Short Biography about the life of Constantius Gallus
Short Biography profile and facts about one of the most famous Romans of all, in the life of Constantius Gallus, Emperor of Rome and provinces of the Roman Empire.
Name commonly known as: Constantius Gallus
Latin Roman Name: Flavius Claudius Constantius Gallus
Reigned as Roman Emperor / Caesar: 15 March 351 - 354 as Caesar of the east under Constantius II
Dynasty / Historical Period: The Constantinian dynasty (285 - 364) also called Neo-Flavian because every Constantinian emperor bore the name Flavius
Place and Date of Birth: Born ca. 325/6 at Massa Veternensis
Family connections / Genealogy
Place and Date of Death: Constantius Gallus died 354 at Pola
For the names of the next Roman emperors in the East and the West of the Empire refer to the Timeline of Roman Emperors
Interesting facts about the life of Constantius Gallus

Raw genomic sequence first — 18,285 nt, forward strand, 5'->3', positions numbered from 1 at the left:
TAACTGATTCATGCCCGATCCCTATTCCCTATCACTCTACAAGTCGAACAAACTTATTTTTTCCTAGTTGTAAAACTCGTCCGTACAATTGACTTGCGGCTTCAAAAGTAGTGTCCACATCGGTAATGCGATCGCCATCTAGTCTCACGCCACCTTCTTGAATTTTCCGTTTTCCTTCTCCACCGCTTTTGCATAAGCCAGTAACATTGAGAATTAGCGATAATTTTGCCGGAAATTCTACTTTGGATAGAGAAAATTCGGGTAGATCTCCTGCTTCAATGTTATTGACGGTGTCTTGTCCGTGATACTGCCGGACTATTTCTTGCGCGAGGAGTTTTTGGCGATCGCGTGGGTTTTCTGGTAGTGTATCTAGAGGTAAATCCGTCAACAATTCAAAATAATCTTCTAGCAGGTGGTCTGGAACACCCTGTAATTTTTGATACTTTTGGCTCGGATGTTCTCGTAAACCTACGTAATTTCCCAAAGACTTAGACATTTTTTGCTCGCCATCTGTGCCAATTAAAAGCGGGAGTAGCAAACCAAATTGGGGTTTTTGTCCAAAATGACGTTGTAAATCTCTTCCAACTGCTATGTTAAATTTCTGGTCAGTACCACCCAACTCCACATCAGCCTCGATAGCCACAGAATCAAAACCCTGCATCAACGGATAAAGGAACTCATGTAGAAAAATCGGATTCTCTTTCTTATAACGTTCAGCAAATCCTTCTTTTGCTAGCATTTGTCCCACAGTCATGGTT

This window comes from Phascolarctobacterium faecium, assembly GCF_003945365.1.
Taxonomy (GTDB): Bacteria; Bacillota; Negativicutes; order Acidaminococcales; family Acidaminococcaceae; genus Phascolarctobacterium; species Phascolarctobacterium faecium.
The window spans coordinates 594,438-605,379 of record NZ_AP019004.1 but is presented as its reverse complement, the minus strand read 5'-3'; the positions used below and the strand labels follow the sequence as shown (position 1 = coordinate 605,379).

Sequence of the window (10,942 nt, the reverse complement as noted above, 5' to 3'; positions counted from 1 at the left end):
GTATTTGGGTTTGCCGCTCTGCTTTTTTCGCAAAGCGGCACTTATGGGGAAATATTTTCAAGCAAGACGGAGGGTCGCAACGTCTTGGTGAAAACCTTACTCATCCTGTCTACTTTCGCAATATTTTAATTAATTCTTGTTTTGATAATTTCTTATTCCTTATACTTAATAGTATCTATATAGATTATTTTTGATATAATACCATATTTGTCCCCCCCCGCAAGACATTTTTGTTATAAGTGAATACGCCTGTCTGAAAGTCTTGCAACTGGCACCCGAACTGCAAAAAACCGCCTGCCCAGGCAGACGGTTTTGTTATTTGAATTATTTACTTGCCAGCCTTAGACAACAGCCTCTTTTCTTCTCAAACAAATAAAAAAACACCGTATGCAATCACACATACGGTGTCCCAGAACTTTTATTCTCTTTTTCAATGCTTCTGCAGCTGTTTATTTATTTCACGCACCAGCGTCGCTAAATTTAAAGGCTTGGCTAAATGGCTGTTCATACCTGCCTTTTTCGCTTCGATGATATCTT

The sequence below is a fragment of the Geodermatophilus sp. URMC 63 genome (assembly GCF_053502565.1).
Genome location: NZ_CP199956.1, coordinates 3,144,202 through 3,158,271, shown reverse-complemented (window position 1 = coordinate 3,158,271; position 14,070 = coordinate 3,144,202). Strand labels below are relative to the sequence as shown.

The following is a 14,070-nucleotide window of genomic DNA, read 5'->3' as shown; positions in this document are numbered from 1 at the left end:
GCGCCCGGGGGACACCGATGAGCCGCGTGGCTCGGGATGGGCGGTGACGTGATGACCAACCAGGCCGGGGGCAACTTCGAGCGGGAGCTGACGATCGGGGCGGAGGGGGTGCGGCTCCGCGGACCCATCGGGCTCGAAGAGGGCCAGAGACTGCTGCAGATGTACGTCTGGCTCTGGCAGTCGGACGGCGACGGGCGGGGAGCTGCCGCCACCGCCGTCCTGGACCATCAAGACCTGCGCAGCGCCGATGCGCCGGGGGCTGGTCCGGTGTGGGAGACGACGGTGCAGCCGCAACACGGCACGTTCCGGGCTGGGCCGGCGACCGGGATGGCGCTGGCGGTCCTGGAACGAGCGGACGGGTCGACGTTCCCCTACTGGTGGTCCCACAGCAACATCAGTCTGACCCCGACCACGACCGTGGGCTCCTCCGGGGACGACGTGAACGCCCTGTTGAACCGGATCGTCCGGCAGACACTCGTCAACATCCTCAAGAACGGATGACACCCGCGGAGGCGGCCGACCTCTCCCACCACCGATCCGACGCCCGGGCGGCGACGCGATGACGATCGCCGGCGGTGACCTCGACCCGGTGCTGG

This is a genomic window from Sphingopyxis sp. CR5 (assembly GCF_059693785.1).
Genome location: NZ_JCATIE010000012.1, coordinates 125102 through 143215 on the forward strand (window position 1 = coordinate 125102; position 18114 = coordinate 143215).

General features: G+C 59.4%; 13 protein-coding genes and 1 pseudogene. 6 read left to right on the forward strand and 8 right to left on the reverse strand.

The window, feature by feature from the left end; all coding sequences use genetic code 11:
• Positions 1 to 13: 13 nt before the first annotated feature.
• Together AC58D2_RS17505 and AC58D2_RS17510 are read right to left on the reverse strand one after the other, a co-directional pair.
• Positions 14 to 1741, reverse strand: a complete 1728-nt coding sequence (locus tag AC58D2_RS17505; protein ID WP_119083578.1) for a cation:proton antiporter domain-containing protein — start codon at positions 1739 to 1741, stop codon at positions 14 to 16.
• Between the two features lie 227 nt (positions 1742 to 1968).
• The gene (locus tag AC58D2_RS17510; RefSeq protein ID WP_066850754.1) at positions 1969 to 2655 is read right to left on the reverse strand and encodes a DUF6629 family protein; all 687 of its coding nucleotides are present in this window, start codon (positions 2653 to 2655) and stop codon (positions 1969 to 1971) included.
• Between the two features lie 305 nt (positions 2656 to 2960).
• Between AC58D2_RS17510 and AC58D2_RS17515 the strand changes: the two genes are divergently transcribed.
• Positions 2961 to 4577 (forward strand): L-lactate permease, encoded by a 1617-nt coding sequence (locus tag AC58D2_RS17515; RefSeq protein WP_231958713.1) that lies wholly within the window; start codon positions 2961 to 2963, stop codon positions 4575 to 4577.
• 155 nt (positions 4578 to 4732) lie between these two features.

Obtain a fast overview of the times of the Roman Emperor Constantius Gallus from the following facts and information about his life. The paternal grandparents of Gallus were the Western Roman Emperor Constantius Chlorus and his second wife Flavia Maximiana Theodora. Gallus was therefore a cousin of Emperor Constantius II. On 15 March 351 Constantius II called Gallus to Sirmium where he raised him to the rank of Caesar giving him the name Constantius Gallus. Gallus then married Constantina, the sister of the emperor. Constantius Gallus and Constantina set up residence in Antioch. Gallus was very good looking, with soft blond hair but he became a harsh and oppressive ruler - certainly no the type to be easily influenced by his wife or the emperor. Gallus imposed highly unpopular taxes and became extremely unpopular. Complaints reached the ears of Constantius II. Gallus then enraged the emperor by staging a chariot race in the Hippodrome at Constantinople and crowned the victor. Only those with the title Augustus were allowed this particular honor. Constantius Gallus was arrested and led to Pola (now Pula, Croatia). He was interrogated by some of the highest officials of the court of Constantius II. Gallus tried to put the blame of his actions on his wife, Constantina. Constantius II sentenced Constantius Gallus to death but later changed his mind. Constantius II ordered that Gallus could be spared but the order never reached the executioners. Gallus died in 354 at Pola.